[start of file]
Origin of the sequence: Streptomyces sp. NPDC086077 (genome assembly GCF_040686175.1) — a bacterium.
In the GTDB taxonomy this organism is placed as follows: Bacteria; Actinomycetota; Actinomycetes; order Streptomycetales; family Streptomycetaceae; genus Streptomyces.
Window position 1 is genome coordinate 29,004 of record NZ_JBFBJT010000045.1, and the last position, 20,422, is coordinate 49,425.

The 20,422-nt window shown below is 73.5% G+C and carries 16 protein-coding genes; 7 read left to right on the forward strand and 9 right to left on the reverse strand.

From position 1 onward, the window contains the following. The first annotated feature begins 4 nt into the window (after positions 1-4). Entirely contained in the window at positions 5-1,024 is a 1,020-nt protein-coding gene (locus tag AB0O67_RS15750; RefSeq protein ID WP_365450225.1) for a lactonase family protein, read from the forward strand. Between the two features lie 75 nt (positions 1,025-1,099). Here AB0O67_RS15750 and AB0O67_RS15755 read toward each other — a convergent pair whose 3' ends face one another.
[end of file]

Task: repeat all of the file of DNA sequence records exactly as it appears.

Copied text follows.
Origin of the sequence: Streptomyces sp. NPDC086077 (genome assembly GCF_040686175.1) — a bacterium.
In the GTDB taxonomy this organism is placed as follows: Bacteria; Actinomycetota; Actinomycetes; order Streptomycetales; family Streptomycetaceae; genus Streptomyces.
Window position 1 is genome coordinate 29,004 of record NZ_JBFBJT010000045.1, and the last position, 20,422, is coordinate 49,425.

The 20,422-nt window shown below is 73.5% G+C and carries 16 protein-coding genes; 7 read left to right on the forward strand and 9 right to left on the reverse strand.

From position 1 onward, the window contains the following. The first annotated feature begins 4 nt into the window (after positions 1-4). Entirely contained in the window at positions 5-1,024 is a 1,020-nt protein-coding gene (locus tag AB0O67_RS15750; RefSeq protein ID WP_365450225.1) for a lactonase family protein, read from the forward strand. Between the two features lie 75 nt (positions 1,025-1,099). Here AB0O67_RS15750 and AB0O67_RS15755 read toward each other — a convergent pair whose 3' ends face one another.